His family and Church choices, on the other hand, were absolutely the best. He and his wife were completely active in the Church. He served as called, often as a teacher, attended the temple frequently, and was a faithful priesthood holder. He had wonderful relationships, especially with his large family and his many grandchildren. They were all well-educated, but his main emphasis was on living a Christlike life. In his retirement, he and his wife served a mission together. Though he faced trials, including the death of a son in World War II, he achieved satisfaction and joy throughout his life because of the purpose and meaning provided by his family and the gospel of Jesus Christ.

 

His funeral in the ward meeting house was large and joyful. People of all ages were in attendance, including large numbers of grandchildren and young people he had served. The Plan of Happiness was taught, and the Savior was at the center of the service. It was an exemplary Latter-day Saint funeral. The talks were about his character, kindness, concern for others, and faith and love of the Lord Jesus Christ.

 

I have indicated these two funerals came at a defining time for me. I had served a mission and loved the Church. I was just starting my career and was becoming impressed with those having material and occupational success. I realized that the choices I was making would define my happiness in this life and the legacy I would leave. I also realized the eternal significance of the choices that were before me. It was clear to me that choices have eternal significance. What was most important to me about the lives I just described is that I realized the choices that are most significant can be made by everyone regardless of their talents, abilities, opportunities, or economic circumstances. I realized that for me, my future children, and everyone I would have the opportunity to influence, putting the Savior, family, and Church first was essential. It would result in ‘the good life.’

 

In the worst of circumstances, when everything else crumbles, family and the gospel of Jesus Christ are the essentials. Think of Father Lehi in the Book of Mormon where it describes how he "...departed into the wilderness. And he left his house, and the land of his inheritance, and his gold, and his silver, and his precious things, and took nothing with him, save it were his family…”

 

Your generation has the challenge of protecting faith and family. One researcher has looked back as far as ancient India and Greece and concluded that every non-religious population in history has experienced demographic decline. Most of the media last month highlighted the declining birthrate in much of the world today. The Wall Street Journal in a front page article proclaimed “The World’s New Population Time Bomb: Too Few People.” “Next year…for the first time since 1950 combined working age population will decline…”

 

Lack of faith and population decline are clearly interrelated. The Father’s eternal plan for His children is dependent upon both faith and families. I am grateful that Latter-day Saints, in survey after survey, are maintaining faith in the Lord Jesus Christ and are continuing to marry and have children.

 

Some here may not have the opportunity to marry or have children. Individuals who righteously follow the Savior and His commandments and provide selfless service to our Father’s children ‘will receive all promised blessings in the eternities.’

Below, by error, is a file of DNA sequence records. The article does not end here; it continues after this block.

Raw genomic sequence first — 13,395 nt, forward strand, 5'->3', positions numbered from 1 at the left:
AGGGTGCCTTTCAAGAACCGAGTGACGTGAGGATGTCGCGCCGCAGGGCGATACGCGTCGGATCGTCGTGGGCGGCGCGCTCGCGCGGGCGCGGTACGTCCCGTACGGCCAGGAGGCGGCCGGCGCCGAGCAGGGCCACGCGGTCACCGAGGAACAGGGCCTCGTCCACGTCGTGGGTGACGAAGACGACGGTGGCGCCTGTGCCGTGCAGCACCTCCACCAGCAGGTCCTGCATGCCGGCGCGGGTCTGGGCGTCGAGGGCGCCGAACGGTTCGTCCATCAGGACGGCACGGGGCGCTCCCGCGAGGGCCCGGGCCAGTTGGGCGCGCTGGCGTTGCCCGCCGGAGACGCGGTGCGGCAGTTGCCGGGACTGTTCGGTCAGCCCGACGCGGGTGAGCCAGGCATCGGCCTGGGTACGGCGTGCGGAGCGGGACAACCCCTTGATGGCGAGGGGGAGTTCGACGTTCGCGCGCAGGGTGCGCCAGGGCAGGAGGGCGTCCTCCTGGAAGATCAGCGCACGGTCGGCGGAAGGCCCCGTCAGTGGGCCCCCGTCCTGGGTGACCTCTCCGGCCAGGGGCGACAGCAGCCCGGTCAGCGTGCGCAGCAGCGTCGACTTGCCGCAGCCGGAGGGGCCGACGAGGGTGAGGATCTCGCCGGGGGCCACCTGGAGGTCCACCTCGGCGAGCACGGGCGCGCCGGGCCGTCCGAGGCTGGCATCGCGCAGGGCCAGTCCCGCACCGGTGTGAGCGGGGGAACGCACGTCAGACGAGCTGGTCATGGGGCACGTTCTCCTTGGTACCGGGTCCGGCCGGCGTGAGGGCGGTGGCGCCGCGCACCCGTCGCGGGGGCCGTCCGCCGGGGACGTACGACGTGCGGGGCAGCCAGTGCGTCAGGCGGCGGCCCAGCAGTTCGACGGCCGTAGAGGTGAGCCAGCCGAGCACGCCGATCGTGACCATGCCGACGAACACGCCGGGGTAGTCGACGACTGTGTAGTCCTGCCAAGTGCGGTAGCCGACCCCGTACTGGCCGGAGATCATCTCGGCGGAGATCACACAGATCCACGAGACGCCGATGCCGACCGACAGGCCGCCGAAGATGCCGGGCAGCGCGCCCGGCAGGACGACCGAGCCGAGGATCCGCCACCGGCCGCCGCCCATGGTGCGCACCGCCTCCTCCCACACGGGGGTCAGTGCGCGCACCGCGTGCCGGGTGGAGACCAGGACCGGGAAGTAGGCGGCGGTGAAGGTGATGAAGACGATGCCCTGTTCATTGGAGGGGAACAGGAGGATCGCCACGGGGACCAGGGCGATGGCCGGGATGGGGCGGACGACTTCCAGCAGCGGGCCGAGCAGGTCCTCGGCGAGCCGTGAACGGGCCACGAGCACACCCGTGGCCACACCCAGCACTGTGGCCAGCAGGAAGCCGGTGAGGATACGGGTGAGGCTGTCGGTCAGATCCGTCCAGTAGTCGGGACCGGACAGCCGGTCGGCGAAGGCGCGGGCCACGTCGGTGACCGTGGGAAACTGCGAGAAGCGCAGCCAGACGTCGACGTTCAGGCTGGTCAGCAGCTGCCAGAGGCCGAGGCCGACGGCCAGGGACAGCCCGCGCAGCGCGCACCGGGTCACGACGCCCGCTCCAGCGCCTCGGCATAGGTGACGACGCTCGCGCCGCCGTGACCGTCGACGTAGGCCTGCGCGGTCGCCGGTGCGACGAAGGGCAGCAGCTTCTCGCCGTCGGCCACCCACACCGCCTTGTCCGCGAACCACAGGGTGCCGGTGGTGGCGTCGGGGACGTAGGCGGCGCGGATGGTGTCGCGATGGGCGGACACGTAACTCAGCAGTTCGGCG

As we face the difficulties and trials of life, many events occur over which we have little or no control.

 

On matters of principle, matters of conduct, religious observance, and righteous living, we are in control. Our faith in and worship of God the Father and his Son Jesus Christ is a choice that we make.

 

Elder Neal A. Maxwell quoting from William Law, an 18th century English clergyman, stated this in a most succinct fashion:

 

“If you have not chosen the Kingdom of God, it will make in the end no difference what you have chosen instead.”

 

Please understand that in reciting the true account of Rich and Faithful I am not advocating for less interest in goals relating to education or occupation.

 

Quite the contrary, I believe you graduates, should do everything you can to advance your accomplishments in these two areas. What I am saying is that when goals relating to education and occupation are elevated to a position superior to the family and the Church and a testimony of the Savior, the unintended consequences of over emphasizing the resume virtues can be significantly adverse.

 

I am confident that you can attain the joy and happiness you desire and that God wants for you if you are:

 

  • Grateful for your blessings – especially your heritage.
  • Committed to the eternal principles that will bring meaning to your life.
  • Determined to have ‘eulogy virtues’ prevail over ‘resume virtues’.
  • Prepared to report to the Savior that you have lived a ‘good life’.

 

The most important meeting that each of us will have on the other side of the veil is with the Savior, ‘the keeper of the gate.’ Regardless of whom our ancestors are and whether we are rich or poor, we will report on our adherence to the commandments we have been given. We should live so we can: “Enter into his gates with thanksgiving, and into his courts with praise: be thankful unto him, and bless his name.” We will want to joyfully report that we have lived a truly ‘good life.’